BWOASA: Our first taste of yer actual Watney’s beer

This really was a big moment. We’ve tasted clones, read plenty, and written a lot, but we’ve never actually tasted Watney’s beer.

We’ve been cor­re­spond­ing on and off with Tom Unwin for years. He grew up near Jess and we inter­viewed his Dad, Trevor, for Brew Bri­tan­nia. When Tom came into pos­ses­sion of sev­er­al bot­tles of a strong ale pro­duced by Watney’s in 1987 to cel­e­brate the sup­posed 500th anniver­sary of the found­ing of the Mort­lake brew­ery.

(You can read the inevitable Mar­tyn Cor­nell take­down of that sto­ry here.)

We set aside a lit­tle time to enjoy the expe­ri­ence of drink­ing this beer, 137ml each, even though we sus­pect­ed it was going to be rank. After all, Watney’s beer wasn’t well regard­ed even when fresh, and this had been stored for 30+ years in a sub­ur­ban side­board.

The label told us that the beer had an orig­i­nal grav­i­ty of between 1096 and 1104 – quite a range, giv­ing us a hint that it was prob­a­bly around 10–11% ABV.

Pop­ping the foil cov­ered cap, we were treat­ed to the barest hiss, and found the inside of the lid cov­ered in rusty sludge. It had a slight, bub­bly head that drift­ed away in sec­onds.

There was a whiff of roast­ed malt, we thought, or per­haps even smoke, and then a big punch of sher­ry.

It tastes like Pedro Ximénez – raisins, prunes, a bit of bal­sam­ic vine­gar. There was also an almond nut­tin­ness and a lay­er of dark choco­late.

Run­ning through all of this, stop­ping it from quite being out-and-out pleas­ant to drink, was a beefy, Mar­mite line.

If you’ve read any oth­er tast­ing notes on old beers, none of the above will be sur­pris­ing. We prob­a­bly could have writ­ten them before we even opened the bot­tle.

Still, it was spe­cial, and an expe­ri­ence we can now tick off our wish list.

A Tale of Three Pours

Mur­al at the Poech­enellekelder, Brus­sels.

There’s a certain ceremony to the way beer is poured in Belgium, except when there isn’t, and no two waiters have quite the same technique.

At the leg­endary Poech­enellekelder in cen­tral Brus­sels, oppo­site the stat­ue of the wee boy, we watched a clown­ish­ly expres­sive wait­er turn the pour­ing of a beer into per­for­ma­tive pro­fes­sion­al­ism.

He popped the cap with a flour­ish, almost seem­ing to pause for applause, angled the glass, and began to pour slow­ly.

Assess­ing the devel­op­ment of the head, he frowned and gave the bot­tle a sud­den jerk 30 cen­time­tres into the air, for just the briefest moment, caus­ing the foam to surge, but not much.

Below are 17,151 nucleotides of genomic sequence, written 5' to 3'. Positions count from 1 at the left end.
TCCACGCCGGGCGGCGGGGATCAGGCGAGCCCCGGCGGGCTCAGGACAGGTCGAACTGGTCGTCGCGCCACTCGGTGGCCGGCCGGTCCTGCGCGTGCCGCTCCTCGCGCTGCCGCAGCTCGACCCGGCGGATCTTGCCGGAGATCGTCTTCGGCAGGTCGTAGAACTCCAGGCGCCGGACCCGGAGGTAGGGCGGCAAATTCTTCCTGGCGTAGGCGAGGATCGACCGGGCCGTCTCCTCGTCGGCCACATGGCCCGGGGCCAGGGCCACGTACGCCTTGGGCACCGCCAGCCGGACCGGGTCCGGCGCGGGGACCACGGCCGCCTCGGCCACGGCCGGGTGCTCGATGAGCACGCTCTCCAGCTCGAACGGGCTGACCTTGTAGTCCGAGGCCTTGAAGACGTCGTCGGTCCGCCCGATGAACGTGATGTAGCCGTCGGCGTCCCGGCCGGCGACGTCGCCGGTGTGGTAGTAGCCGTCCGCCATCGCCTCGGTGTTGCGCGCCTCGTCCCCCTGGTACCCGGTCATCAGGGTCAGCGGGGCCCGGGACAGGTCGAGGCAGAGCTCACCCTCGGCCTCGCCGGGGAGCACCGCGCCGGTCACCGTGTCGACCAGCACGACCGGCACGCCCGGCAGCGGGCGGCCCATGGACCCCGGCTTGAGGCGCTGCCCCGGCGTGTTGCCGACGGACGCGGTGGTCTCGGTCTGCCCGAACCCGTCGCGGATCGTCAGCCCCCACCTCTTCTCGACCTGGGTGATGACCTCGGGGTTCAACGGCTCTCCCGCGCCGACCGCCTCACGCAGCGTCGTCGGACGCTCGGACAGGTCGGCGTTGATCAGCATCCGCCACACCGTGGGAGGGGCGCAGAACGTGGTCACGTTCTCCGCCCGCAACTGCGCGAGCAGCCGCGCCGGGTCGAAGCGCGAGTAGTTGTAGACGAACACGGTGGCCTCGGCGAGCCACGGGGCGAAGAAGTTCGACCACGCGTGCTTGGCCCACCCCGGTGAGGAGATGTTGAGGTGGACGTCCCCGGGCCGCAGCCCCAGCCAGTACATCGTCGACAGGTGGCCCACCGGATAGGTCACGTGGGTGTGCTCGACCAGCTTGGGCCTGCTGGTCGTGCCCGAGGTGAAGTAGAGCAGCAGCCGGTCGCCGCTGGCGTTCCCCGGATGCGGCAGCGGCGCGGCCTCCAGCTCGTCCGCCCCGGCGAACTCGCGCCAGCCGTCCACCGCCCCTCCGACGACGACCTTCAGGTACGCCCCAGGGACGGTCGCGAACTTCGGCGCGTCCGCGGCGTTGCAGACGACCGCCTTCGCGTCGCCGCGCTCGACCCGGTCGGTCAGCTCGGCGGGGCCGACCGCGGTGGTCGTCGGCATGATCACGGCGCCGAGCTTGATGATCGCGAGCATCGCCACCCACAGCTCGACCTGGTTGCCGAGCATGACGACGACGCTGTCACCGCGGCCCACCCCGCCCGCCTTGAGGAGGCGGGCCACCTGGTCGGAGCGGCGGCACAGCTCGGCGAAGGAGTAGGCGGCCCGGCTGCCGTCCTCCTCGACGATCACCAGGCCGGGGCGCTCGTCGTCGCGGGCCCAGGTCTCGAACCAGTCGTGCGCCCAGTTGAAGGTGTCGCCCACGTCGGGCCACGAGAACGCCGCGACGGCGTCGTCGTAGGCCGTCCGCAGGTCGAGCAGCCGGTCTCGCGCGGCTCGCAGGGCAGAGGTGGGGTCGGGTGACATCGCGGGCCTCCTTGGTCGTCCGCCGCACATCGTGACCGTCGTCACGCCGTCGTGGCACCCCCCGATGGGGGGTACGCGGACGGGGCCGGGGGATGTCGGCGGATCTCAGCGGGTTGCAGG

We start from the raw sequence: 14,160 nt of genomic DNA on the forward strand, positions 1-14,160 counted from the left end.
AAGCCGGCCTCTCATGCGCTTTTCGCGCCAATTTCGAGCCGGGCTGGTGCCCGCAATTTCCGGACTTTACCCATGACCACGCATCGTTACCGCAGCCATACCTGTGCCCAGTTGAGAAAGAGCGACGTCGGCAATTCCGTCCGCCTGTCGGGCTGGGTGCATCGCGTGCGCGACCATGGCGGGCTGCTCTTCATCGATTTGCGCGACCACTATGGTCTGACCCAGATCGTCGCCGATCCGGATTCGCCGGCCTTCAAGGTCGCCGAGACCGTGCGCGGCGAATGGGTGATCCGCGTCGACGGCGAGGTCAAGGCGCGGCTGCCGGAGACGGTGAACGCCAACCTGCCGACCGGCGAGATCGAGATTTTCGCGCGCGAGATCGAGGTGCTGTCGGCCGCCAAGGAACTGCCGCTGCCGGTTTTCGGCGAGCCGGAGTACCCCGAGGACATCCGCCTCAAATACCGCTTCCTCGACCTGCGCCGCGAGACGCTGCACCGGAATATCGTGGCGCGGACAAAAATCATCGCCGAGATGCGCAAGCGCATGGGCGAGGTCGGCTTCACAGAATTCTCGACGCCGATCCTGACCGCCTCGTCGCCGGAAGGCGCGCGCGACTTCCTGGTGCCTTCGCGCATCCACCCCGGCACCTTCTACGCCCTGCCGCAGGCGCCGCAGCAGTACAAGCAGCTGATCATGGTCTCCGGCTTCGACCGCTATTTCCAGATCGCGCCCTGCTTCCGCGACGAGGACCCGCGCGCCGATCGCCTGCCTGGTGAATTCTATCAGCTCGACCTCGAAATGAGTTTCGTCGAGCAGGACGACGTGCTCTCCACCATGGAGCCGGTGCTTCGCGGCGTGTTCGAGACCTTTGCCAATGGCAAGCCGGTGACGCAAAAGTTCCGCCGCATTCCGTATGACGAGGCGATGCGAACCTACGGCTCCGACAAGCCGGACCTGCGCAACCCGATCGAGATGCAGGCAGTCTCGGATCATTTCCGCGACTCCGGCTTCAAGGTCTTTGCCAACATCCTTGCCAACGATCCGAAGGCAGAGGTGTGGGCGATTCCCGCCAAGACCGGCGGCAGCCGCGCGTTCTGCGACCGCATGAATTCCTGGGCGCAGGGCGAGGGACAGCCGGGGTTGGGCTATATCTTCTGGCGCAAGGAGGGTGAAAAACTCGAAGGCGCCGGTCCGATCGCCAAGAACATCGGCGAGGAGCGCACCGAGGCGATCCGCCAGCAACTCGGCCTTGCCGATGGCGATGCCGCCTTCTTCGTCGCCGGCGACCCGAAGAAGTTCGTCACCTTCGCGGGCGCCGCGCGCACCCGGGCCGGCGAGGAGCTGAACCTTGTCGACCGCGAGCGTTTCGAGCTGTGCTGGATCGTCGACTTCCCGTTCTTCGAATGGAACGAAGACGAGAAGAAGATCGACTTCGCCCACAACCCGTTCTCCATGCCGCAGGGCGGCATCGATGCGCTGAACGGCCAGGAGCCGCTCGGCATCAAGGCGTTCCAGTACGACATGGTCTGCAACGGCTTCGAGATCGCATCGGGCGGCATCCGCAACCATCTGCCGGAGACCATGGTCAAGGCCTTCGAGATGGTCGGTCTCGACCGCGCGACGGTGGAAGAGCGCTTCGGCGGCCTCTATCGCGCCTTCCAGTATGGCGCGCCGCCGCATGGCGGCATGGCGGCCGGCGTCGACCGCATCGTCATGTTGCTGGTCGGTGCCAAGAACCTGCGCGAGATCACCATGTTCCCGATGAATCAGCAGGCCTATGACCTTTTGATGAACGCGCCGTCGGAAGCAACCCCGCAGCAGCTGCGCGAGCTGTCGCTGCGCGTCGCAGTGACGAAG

When he put the beer down on the table, smooth white sat half a cen­time­tre above the rim of the glass, as sol­id as a mac­aron, and there wasn’t a speck of yeast in the body of the beer.

The Worrier

Sit­ting out­side a cafe that seems to be called Primus Haacht with por­tions of blis­tered, gild­ed frites from Mai­son Antoine, we saw a Bel­gian wait­er get it wrong. He poured West­malle Tripel too vig­or­ous­ly and sighed with dis­may as it flowed over his hand like milk, splat­ter­ing on to the paving stones.

It’s fine, we don’t mind.”

No, no, it’s not accept­able… I’m gonna change it. I have to change it. Please, I’m sor­ry, wait here.”

The sec­ond attempt was over-cau­tious and, sure, we end­ed up with more beer in the glass, but it didn’t look any­where near as good.

The Casual

At Beers Banks, our local on Rue Général Leman, we mar­velled at burly, effi­cient bar­men who treat­ed Trap­pist beers and alco­hol free pil­sner with about the same lev­el of respect.

They upend­ed bot­tles and flung the con­tents out as if they were emp­ty­ing tins of toma­toes into cook­ing pots, glanc­ing over their shoul­ders and talk­ing, slam­ming glass­es down on the bar to save sec­onds here and there.

But do you know what? Some­how every pour was PR pho­to­shoot per­fect.

Leffe – the new Gold Label?

Half pint beer glasses and a bottle of Leffe.

We’ve had another beer mixing breakthrough: Leffe Blonde mixed with cask bitter does wonderful things.

This idea came to us as we strug­gled through two mis­er­ably but­tery halves of Bath Ales Gem at one of the stops on our #Every­Pu­bIn­Bris­tol mis­sion.

On the table next to us two French speak­ers were hav­ing ani­mat­ed busi­ness dis­cus­sion over a lap­top while swig­ging bot­tles of Leffe, one of a hand­ful of a big brand beers on offer in the fridges behind the bar.

We fired thoughts back and forth in quick suc­ces­sion:

Maybe we should ditch these and split a bot­tle of Leffe.”

Huh. It’s fun­ny how you can’t get a bot­tle of Gold Label bar­ley wine in the pub these days but you can get Leffe.”

Hmm. They’re quite sim­i­lar beers, real­ly – strong, gold­en, fruity…”

Are you think­ing…?”

It can’t hurt to try.”

The bot­tle cost about £4.50 and we end­ed up with about a 50–50 mix each. It imme­di­ate­ly looked appeal­ing – fluffy head, amber hue – and gave off the famil­iar Leffe banana aro­ma.

One sip was enough, we knew it had worked.

Leffe is too sweet and syrupy for us these days, but like this, the cask ale light­ened the body and added bit­ter­ness.

The ale, which had seemed life­less and dom­i­nat­ed by one off-flavour, was revived.

Did it remind us of some­thing like Palm Spe­ciale? Maybe.

Leffe isn’t a per­fect sub­sti­tute for Gold Label because, though Bel­gian beer afi­ciona­dos might not rate it, it does have a dis­tinct Bel­gian yeast char­ac­ter. But based on our expe­ri­ence, it is in fact bet­ter than Gold Label, which can, even when blend­ed with draught beer, seems mere­ly boozy and sug­ary.

We’ll be try­ing this again when we find our­selves in pubs with off-the-peg bot­tle ranges and mediocre cask beer.

We can also imag­ine some inter­est­ing super­mar­ket mix­ing oppor­tu­ni­ties – Banks’s Bit­ter + Leffe Blonde might make for an inter­est­ing and cost-effec­tive com­bo, for exam­ple.

Tripel-off, Semi-Final: Karmeliet vs. Lost & Grounded

It’s been on for weeks now, the gaps between games are getting longer, and your favourite was knocked out early so who cares? Yes, it’s another Tripel-Off semi-final.